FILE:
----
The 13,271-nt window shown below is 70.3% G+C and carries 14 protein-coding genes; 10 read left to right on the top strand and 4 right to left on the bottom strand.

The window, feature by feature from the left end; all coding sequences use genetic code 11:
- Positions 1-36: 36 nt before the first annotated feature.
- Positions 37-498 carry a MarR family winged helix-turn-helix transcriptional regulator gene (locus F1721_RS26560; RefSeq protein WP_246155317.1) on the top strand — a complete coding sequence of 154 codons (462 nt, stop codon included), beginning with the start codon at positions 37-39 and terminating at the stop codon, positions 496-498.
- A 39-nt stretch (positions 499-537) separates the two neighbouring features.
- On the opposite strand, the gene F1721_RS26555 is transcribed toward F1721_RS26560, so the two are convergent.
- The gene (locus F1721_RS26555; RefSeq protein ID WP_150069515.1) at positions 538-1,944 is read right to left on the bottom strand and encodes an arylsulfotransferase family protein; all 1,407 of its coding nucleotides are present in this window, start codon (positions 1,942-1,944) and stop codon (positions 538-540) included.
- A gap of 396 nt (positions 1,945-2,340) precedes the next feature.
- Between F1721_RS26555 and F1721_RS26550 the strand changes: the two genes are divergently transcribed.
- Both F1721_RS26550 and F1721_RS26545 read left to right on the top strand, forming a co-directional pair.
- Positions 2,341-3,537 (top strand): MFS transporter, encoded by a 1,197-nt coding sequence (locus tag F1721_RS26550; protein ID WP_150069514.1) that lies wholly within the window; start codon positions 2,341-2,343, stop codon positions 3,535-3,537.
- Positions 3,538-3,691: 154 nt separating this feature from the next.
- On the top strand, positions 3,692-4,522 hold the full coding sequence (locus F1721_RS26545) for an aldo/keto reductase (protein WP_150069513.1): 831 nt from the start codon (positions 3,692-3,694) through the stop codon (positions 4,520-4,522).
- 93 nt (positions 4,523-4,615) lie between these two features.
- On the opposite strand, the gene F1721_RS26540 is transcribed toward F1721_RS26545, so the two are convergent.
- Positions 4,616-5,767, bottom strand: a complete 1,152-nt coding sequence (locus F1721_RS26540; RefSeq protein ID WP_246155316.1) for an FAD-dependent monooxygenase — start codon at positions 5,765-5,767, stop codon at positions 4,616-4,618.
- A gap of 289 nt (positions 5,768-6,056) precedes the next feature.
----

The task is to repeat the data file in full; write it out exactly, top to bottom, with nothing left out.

The 13,271-nt window shown below is 70.3% G+C and carries 14 protein-coding genes; 10 read left to right on the top strand and 4 right to left on the bottom strand.

The window, feature by feature from the left end; all coding sequences use genetic code 11:
- Positions 1-36: 36 nt before the first annotated feature.
- Positions 37-498 carry a MarR family winged helix-turn-helix transcriptional regulator gene (locus F1721_RS26560; RefSeq protein WP_246155317.1) on the top strand — a complete coding sequence of 154 codons (462 nt, stop codon included), beginning with the start codon at positions 37-39 and terminating at the stop codon, positions 496-498.
- A 39-nt stretch (positions 499-537) separates the two neighbouring features.
- On the opposite strand, the gene F1721_RS26555 is transcribed toward F1721_RS26560, so the two are convergent.
- The gene (locus F1721_RS26555; RefSeq protein ID WP_150069515.1) at positions 538-1,944 is read right to left on the bottom strand and encodes an arylsulfotransferase family protein; all 1,407 of its coding nucleotides are present in this window, start codon (positions 1,942-1,944) and stop codon (positions 538-540) included.
- A gap of 396 nt (positions 1,945-2,340) precedes the next feature.
- Between F1721_RS26555 and F1721_RS26550 the strand changes: the two genes are divergently transcribed.
- Both F1721_RS26550 and F1721_RS26545 read left to right on the top strand, forming a co-directional pair.
- Positions 2,341-3,537 (top strand): MFS transporter, encoded by a 1,197-nt coding sequence (locus tag F1721_RS26550; protein ID WP_150069514.1) that lies wholly within the window; start codon positions 2,341-2,343, stop codon positions 3,535-3,537.
- Positions 3,538-3,691: 154 nt separating this feature from the next.
- On the top strand, positions 3,692-4,522 hold the full coding sequence (locus F1721_RS26545) for an aldo/keto reductase (protein WP_150069513.1): 831 nt from the start codon (positions 3,692-3,694) through the stop codon (positions 4,520-4,522).
- 93 nt (positions 4,523-4,615) lie between these two features.
- On the opposite strand, the gene F1721_RS26540 is transcribed toward F1721_RS26545, so the two are convergent.
- Positions 4,616-5,767, bottom strand: a complete 1,152-nt coding sequence (locus F1721_RS26540; RefSeq protein ID WP_246155316.1) for an FAD-dependent monooxygenase — start codon at positions 5,765-5,767, stop codon at positions 4,616-4,618.
- A gap of 289 nt (positions 5,768-6,056) precedes the next feature.